Baby Steps

Friday, April 01, 2016 12:30 AM | Front & Finish (Administrator)

Written by Marilyn Miller

Teaching a new puppy the world around them is like taking baby steps. One step at a time. A step can be a huge accomplishment. For instance, Blaze was afraid of our back door  and did not want to come up the ramp into the house. After a few days of having to be carried inside, she walked in the back door without thinking about it. The same goes for walking in and out of the scarey garage. We are trying to make the vet's office a less frightening place by making short visits to have the office staff fuss over her. Now we just have to get over the motion sickness she has in the car. Our vet suggested an over the counter medication today to give Blaze 2 hours before the next car ride. Hopefully this will help and she will out grow this problem.

 Glenn gave Blaze her first bath a couple of weeks ago and I dried her under our professional groomer's hair dryer. She was pretty good dealing with both for the first time, but soon after just crashed for four hours. I checked on her once to make sure she was still breathing. Very stressful for this little girl !

 Blaze and I are practicing walking on a leash without tripping me up. She likes to walk back and forth in front of me or in between my legs.

 Playing "keep - away" on our enclosed back deck got very tiresome for me, especially when it was 10 degrees and I was out there with her at 5 am in my nightie freezing, making a stab at house training. She is very fast and extremely hard to catch. Blaze thought this was great fun. We tried snaring her with a large beach towel, but she caught on to that quick. Glenn finally cut an old puppy leash in half and every time she goes on the deck we attach the leash to her harness. When we want her to come in we just step on the leash. That problem was solved.

 I thought it would be a good idea to sign her up for a "puppy play group" since she has no dogs her age to play with. The Piscataqua Obedience Club in Kittery, Maine had a play group beginning the first Sunday morning in March for 4 weeks so we signed up for that. I had never entered any dog before in a puppy play group. The idea was to get Blaze used to other dogs before I enter her in any obedience classes. We attended our first session last Sunday. There were 6 puppies in the class. Of course, my Lhasa was the smallest puppy. Two of them were enormous compared to the other four and had no business being in the class. The trainer realized this and put the two large puppies in a class one hour later each Sunday beginning next week. The class was a free for all. Blaze was very frightened. I was not happy seeing her rolled and stepped on or having her hair yanked and the teacher knew it. Either I or the owners pulled the bullies off Blaze. The one thing the class was good for was the socialization with the adults. Blaze went up to each person (or hid behind them) and wanted to be petted. If someone picked her up Blaze gave them kisses. Everyone there handled her and she loved it. The last 15 minutes of the class, the trainer had us sit with our puppies and calm them down. We also did a lot of handling of the ears and feet. Those who wanted to put fingers in a mouth with puppy teeth did so. I will wait until the adult teeth come in. Next Sunday I will need to take a squeaky toy and more treats for Blaze.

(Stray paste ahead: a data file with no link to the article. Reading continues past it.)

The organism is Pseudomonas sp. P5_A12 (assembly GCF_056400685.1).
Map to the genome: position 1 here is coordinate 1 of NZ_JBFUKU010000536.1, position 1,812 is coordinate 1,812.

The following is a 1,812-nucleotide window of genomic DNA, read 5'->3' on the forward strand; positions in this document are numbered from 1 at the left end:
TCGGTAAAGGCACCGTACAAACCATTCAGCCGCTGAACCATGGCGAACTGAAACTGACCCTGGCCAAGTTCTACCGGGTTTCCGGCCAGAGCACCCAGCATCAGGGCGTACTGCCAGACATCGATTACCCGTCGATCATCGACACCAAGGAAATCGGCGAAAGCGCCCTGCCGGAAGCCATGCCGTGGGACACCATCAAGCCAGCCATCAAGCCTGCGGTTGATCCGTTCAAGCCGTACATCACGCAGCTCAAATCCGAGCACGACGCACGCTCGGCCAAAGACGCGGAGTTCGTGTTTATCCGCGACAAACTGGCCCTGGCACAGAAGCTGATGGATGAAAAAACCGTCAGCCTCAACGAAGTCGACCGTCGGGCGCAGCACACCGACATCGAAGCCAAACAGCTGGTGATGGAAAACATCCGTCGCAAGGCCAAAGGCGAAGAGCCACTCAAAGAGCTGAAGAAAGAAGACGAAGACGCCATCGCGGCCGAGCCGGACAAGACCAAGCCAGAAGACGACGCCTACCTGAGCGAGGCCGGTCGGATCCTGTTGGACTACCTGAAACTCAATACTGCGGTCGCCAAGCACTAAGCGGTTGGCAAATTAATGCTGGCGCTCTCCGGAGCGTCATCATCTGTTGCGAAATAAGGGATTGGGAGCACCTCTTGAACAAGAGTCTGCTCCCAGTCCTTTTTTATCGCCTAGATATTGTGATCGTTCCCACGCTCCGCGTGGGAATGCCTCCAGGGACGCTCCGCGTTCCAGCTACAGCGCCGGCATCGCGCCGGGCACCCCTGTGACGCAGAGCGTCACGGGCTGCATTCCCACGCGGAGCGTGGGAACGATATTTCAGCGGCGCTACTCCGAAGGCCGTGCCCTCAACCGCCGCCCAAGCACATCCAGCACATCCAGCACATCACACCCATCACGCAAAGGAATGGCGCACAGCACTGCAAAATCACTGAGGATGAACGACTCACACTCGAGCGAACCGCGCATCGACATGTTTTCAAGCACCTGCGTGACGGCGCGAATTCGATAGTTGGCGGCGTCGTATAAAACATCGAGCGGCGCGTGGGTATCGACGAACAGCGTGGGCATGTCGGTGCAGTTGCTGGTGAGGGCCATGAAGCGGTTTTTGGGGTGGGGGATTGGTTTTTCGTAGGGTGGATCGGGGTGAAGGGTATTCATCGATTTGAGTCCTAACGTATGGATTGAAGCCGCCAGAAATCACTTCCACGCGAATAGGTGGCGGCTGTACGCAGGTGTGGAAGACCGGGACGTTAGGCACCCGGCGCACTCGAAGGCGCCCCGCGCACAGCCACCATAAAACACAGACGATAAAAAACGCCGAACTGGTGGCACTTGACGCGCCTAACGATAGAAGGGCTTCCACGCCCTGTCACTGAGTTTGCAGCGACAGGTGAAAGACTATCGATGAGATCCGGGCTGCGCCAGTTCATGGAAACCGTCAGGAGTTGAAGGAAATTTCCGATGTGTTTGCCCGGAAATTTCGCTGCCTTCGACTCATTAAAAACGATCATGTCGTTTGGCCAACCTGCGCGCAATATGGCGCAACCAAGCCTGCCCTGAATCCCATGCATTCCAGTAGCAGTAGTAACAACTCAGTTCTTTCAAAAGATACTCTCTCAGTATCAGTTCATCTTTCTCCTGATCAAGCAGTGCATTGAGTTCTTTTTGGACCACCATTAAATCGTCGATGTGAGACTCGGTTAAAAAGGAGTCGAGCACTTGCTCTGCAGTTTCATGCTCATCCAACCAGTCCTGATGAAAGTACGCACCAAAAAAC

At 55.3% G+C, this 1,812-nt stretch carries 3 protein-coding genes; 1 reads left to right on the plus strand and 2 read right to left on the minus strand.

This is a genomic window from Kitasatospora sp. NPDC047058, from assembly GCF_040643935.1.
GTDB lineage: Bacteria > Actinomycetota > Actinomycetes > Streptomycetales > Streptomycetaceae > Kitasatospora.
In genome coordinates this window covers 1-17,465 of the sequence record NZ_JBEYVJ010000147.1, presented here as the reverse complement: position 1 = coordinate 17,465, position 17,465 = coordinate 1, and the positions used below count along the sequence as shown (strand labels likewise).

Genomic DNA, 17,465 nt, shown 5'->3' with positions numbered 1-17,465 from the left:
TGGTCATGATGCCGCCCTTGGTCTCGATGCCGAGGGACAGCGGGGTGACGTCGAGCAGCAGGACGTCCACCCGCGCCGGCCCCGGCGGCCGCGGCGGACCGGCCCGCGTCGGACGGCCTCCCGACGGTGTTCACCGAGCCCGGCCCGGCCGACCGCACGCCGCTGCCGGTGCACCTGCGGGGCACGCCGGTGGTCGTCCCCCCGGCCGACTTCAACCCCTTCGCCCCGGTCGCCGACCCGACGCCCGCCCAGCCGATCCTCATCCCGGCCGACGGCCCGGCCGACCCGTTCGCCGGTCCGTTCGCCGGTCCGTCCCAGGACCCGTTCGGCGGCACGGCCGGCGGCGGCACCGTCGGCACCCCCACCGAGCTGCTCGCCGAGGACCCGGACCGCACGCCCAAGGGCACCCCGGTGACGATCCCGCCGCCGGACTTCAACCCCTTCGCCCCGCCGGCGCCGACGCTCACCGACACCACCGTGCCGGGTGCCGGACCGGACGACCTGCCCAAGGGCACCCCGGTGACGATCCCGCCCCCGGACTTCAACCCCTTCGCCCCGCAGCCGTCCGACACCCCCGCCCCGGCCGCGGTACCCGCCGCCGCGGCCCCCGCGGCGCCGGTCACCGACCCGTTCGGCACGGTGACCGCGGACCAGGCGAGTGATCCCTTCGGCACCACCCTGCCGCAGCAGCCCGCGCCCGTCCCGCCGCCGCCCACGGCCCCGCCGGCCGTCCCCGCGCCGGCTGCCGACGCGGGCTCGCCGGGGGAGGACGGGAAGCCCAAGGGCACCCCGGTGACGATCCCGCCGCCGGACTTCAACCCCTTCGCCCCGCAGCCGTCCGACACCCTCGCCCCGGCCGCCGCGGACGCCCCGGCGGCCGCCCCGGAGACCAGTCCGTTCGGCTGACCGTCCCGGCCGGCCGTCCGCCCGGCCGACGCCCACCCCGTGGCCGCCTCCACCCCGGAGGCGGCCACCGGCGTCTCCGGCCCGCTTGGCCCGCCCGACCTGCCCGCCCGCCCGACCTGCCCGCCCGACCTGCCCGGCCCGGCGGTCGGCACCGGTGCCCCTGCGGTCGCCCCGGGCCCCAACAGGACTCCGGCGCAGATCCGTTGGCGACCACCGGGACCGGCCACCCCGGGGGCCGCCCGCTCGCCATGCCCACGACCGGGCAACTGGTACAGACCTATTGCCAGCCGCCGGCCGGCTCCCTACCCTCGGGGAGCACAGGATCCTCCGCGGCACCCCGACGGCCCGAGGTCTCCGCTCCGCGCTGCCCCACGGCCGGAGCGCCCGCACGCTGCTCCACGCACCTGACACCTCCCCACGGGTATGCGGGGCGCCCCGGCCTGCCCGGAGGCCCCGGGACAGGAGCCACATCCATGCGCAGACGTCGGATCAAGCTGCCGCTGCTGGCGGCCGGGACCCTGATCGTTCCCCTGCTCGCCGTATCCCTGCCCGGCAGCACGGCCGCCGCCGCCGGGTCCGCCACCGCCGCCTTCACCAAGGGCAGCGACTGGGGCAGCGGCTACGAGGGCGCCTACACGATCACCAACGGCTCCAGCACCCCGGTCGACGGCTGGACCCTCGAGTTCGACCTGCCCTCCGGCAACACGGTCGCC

I will give the class one more try next Sunday. If I think it is be too rough for Blaze and may traumatize her, that will be it. I don't want her scared for life or for future classes. Maybe she will just have to mature a lot more before we attempt anything else. She is only 4 months old after all. Some dogs can handle the training this early and some cannot.

 My exercise coach asked me why I signed up for the puppy play class ? I had never taken a dog to one before in the 30 years I have been training my Lhasas. I thought about the question and could not come up with an answer. My coach answered for me. It is because I never had just one puppy before. I started with two Lhasas, then had the litter of three, then the litter of seven. All the dogs always had at least one other puppy their age to play with. This time is the first time my puppy does not have a playmate. Luckee, at age 15+ is not interested in having Blaze in his face.

 I don't know why these dogs were not divided into separate classes before the first one began. The breed type of your dog was asked for on the registration form. I wish I had known to ask before I signed up. Live and learn. I just hate to do it at the expense of my puppy.

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